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Are Freelance Marketplaces Killing the Web?

In-between long-term projects this month, I’ve been using Twitter to keep an eye on the opportunities available to freelancers as they are announced, using the #writing hashtag.

The results have been interesting; while I’ve been able to communicate with some other writers (something for another blog, I think) I have also discovered several new online marketplaces for freelancers to find work. These are in addition to Elance, Guru, Freelancer, iFreelance and many others.

Now I generally steer away from this type of website as they tend to offer projects at horrifically low prices, like $5 for three articles or some such nonsense. Over the past few days, however, I’ve noticed that things are a lot worse than this.

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Hello Prospective Freelancers!

So, something strange happened last week.

Regular readers or those that have spent time checking older posts will know that I have been busy setting up some other blogs to join Kasterborous in a small network of websites. Cult Britannia is going well, while Quintessential Comedy, Atomic Karma and The Gadget Monkey are trundling along waiting for contributors.

As a way of sharing some tips with one of my collaborators, Tom Spychalski (who has recently turned freelance) I shared a few thoughts on this very blog a few days ago about my experiences writing for a living. Since I started the freelancing back in 2004 (of course I only turned professional in 2010) I felt that there would be adequate material here to share.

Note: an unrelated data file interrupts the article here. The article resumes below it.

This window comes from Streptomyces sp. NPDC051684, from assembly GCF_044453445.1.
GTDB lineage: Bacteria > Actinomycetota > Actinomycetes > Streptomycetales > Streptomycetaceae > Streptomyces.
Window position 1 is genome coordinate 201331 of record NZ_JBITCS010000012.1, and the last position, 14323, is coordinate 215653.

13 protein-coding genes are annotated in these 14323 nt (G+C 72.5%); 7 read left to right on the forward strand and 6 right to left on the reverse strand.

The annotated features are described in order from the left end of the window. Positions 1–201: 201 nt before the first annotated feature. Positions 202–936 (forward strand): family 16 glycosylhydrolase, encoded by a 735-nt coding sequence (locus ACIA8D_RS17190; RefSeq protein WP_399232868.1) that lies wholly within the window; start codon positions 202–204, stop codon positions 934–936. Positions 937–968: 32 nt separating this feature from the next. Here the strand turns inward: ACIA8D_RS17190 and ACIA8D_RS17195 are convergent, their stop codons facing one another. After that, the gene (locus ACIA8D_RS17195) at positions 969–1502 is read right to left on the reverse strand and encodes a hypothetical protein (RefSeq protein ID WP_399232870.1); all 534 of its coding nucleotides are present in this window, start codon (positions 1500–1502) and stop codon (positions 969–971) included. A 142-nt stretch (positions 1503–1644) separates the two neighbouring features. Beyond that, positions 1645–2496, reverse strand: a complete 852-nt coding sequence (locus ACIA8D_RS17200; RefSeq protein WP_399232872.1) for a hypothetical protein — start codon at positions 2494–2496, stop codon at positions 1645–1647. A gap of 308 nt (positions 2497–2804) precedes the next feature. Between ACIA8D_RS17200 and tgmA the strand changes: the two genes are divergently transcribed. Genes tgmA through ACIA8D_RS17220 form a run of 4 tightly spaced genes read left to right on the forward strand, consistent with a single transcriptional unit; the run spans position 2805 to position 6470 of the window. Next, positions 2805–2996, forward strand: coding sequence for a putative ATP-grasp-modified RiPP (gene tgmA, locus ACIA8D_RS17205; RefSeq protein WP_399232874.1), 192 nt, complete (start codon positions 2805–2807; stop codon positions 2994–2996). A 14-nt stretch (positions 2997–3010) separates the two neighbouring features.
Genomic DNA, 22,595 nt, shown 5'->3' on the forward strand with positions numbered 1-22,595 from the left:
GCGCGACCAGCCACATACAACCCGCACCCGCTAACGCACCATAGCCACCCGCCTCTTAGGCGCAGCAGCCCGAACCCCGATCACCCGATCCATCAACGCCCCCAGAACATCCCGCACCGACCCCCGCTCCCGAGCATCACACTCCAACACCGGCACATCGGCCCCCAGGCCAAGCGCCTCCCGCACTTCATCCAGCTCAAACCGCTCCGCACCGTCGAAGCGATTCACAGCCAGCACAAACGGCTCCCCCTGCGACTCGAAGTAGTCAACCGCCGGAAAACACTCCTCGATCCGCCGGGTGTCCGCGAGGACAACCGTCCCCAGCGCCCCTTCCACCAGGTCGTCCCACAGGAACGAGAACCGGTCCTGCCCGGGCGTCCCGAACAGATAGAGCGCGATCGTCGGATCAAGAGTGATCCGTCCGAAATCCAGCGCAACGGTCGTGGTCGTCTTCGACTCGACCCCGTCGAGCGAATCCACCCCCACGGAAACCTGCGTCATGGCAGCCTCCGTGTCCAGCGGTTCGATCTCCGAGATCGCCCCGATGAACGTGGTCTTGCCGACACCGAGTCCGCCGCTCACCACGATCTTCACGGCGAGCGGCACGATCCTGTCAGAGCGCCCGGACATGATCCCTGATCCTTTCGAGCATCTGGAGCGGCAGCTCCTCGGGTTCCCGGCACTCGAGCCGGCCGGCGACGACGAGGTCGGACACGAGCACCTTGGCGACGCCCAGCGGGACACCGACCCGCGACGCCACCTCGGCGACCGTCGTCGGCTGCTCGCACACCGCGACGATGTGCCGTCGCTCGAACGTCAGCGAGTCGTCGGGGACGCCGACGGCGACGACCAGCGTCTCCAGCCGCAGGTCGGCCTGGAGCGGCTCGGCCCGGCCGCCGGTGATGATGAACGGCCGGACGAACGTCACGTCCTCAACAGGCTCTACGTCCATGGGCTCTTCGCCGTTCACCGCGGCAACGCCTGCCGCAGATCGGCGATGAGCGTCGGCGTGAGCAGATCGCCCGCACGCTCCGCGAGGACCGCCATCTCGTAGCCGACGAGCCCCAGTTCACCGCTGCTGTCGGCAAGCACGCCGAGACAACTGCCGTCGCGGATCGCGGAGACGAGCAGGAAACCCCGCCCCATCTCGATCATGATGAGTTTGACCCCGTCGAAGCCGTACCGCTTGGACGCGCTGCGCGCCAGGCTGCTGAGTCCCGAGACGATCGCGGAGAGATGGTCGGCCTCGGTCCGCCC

Thanks to some Facebook conversations about missing comments fields (now resolved, if you care to scroll down…) I knew that Tom had read the article and taken heed of a few points.

What I wasn’t expecting was for him to share the material. According to one of the posts, it has been shared on Facebook, Twitter, LinkedIn and Google+! I knew social networking was powerful, but this is ridiculous!

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Don’t Undersell Yourself

This is going to look like something of a rant, but bear with me…

Over the years as a freelancer working predominantly online, I’ve come across a bewildering array of low paying websites. Just a few moments ago a gig offering $1.25 for 500 words popped up in my feed.

My jaw no longer hits the desk in shock and disgust; I simply click the next button. However it is clear that as people are paying these prices that there must be writers out there who are happy to work for this sweatshop-esque pittance.

Without sounding pretentious, being a writer is a calling. In many ways it can be vocational, although that largely depends on who you’re writing for. Like musicians and artists, writers write because they have thoughts and opinions and a voice that has to be heard.

No One Is Going to Hear You at $0.0025 per Word.

Even if they can faintly detect your tiny, minute voice, the reader won’t care what you have to say.

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Finding Freelance Gigs Online

One of the things I’ve been planning on featuring here at my homepage is a few tips and tricks that I’ve picked up over years writing freelance.

It was back in 2004 when I completed my first freelance gig and while brainstorming another project recently I realised that I know more than I’d ever imagined.

While I might not know the secret of life, the universe and everything – or indeed how to call a sperm whale into existence above an alien planet – there is an amazing (and somewhat scary) 8 years of experience to be tapped.

As a result of this, I’ve recently started work on a completely different project, one inspired by this sudden realisation.

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